Pilots offered counseling after encounters with Chinese jets

Help is available to Australian aviators “troubled by the experiences they saw,” RAAF Air Vice Marshal Darren Goldie says

FILE PHOTO: An Royal Australian Air Force F/A-18F Super Hornet aircraft refuelling in the air. ©  AFP / Mick Davis

Pilots of Royal Australian Air Force are being offered psychological assistance after aerial encounters with Chinese warplanes over the South China Sea, RAAF Air Commander, Air Vice Marshal Darren Goldie has said.

“The mental health of our aviators and people… coming in contact with things like intercepts or challenges on the radio… it’s important that when we bring them back, we talk to them about the experience,” Goldie told ABC on Sunday.

The RAAF keeps pilots informed about “what services are available, should they be troubled by the experiences they saw,” he added.

Special attention is being given to the wellbeing of aviators who aren’t in the pilot’s seat, as they have less control in tense encounters, the air vice marshal said.

According to Goldie, the preparation of Australian airmen for missions has also evolved as “we’ve seen the operational environment change” above the South China Sea.

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Most of this body of water in the Western Pacific Ocean is claimed by Beijing as part of its own territory, despite overlapping claims by Vietnam, the Philippines, Malaysia, Taiwan and Brunei. The US and its allies, including Australia, have carried out frequent naval and aerial missions in the South China Sea in recent times, as Washington insists that it “challenges excessive maritime claims around the world regardless of the identity of the claimant.”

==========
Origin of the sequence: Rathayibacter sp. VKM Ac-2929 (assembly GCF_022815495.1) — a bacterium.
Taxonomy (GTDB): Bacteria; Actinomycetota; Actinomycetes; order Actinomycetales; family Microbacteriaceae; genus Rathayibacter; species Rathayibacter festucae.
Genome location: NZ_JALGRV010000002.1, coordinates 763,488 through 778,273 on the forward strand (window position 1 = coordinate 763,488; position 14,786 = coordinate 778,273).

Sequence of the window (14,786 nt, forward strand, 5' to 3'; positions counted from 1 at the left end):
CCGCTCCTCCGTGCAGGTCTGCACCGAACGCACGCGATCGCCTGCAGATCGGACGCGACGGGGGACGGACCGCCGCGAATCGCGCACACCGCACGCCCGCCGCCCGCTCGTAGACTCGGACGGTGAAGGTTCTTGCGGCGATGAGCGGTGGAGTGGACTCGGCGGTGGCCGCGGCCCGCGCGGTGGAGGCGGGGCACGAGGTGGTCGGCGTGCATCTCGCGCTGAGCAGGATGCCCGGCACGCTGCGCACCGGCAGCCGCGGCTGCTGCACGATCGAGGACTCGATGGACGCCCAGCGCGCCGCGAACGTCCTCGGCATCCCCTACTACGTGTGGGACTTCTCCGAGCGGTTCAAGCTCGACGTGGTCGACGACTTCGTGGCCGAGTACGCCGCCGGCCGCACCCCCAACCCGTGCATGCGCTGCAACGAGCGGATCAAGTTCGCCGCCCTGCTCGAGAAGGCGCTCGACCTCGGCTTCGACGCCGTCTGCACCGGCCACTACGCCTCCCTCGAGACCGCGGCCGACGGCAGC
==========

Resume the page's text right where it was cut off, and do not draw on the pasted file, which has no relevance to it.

“There has been a trend recently where we’ve seen a more aggressive posture set,” RAAF Chief Rob Chipman said, referring to the actions by the Chinese pilots. “When that occurs then we raise those issues, raise those concerns, through diplomatic channels,” he added.

Last June, Canberra accused Beijing of a dangerous intercept, which took place a few weeks before and saw a Chinese J-16 fighter jet releasing a bag of “chaff” into the flight path of Australian P-8 maritime surveillance plane. The move by the Chinese pilot led to aluminum fragments being sucked into the engine of the RAAF aircraft, according to the Australian military.

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The Chinese Defense Ministry insisted the actions of its jet were reasonable and lawful as it was the Australian plane that had seriously threatened China’s sovereignty and security. Beijing “resolutely” opposes military actions by Canberra in the region, it stressed.


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